Woo! exposes Juergen Teller's sexy and sensitive sides at ICA

Teller's naked celebrity snaps grab attention but his pensive family photos win over critics

LAST UPDATED AT 07:38 ON Tue 29 Jan 2013

What you need to know
An exhibition of photographs by celebrated German-born, UK-based fashion photographer and artist Juergen Teller, Woo!, has opened at the Institute of Contemporary Art (ICA).

Teller is best known for his work with models such as Kate Moss (above) and his fashion campaigns for Marc Jacobs. His images have also appeared in exhibitions at the Museum of Modern Art, New York, the Tate Modern and the Venice Biennale.

Woo! presents Teller's fashion and commercial photography from the 90s, including images of Lily Cole, Kurt Cobain and Vivienne Westwood, as well as more recent landscapes and family portraits. Exhibition runs until 17 March.

What the critics like
The ICA offers "an elegant microcosm" of Teller's career, says Alastair Sooke in the Daily Telegraph. Woo! ranges from the "anarchic and sexually explicit" to more pensive, personal works. Somewhere between documentary and make-believe, Teller's ambiguous images have a "charismatic power".

Teller's nudes reveal an intimate trust between subject and photographer, says Sue Steward in the Evening Standard. But the most surprising and mature work is the series documenting his childhood. Here Teller reveals his emotional character with "no need for exposing himself through nakedness".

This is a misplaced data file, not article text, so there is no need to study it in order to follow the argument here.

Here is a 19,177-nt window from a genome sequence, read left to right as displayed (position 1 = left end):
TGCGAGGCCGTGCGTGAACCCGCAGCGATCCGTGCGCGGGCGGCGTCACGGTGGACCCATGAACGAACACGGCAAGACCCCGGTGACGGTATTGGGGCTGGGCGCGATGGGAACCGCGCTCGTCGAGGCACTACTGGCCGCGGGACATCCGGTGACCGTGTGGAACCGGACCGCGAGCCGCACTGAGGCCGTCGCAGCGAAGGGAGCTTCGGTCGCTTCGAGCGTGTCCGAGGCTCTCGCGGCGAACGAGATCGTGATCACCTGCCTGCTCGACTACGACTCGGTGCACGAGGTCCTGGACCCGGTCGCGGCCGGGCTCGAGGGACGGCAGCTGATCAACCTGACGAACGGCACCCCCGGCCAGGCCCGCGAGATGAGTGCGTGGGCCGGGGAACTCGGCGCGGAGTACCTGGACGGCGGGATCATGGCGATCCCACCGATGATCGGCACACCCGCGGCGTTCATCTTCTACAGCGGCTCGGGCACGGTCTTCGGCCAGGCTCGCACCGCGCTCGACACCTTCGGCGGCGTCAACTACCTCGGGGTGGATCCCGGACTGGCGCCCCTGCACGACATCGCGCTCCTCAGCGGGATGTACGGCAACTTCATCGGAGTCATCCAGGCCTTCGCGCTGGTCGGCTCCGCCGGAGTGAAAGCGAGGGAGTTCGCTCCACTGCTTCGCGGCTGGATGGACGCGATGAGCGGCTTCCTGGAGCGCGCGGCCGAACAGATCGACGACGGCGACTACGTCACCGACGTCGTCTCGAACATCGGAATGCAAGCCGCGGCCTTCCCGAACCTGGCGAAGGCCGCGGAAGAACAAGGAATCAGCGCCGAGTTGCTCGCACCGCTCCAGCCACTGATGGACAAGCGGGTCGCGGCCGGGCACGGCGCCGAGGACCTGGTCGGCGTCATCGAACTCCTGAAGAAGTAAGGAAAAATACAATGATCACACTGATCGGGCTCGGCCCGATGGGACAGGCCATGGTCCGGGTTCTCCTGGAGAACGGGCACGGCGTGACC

Juergen Teller's images are "captivatingly raw", says Rebecca Gonsalves in The Independent. Nudity and vulnerability are common themes, and Teller is unafraid of positioning himself in the camera's gaze. He created some of the most influential images of the Nineties and they are just "as powerful now as they were 20 years ago".

What they don't like
Teller is a showman who likes to shock with nudity, and catch our attention with celebrities, says Tabish Kahn on Londonist. These works will attract visitors, but often fall flat, or feel clunky. It's "the subtler and less sensationalist pieces that deserve the most attention". · 

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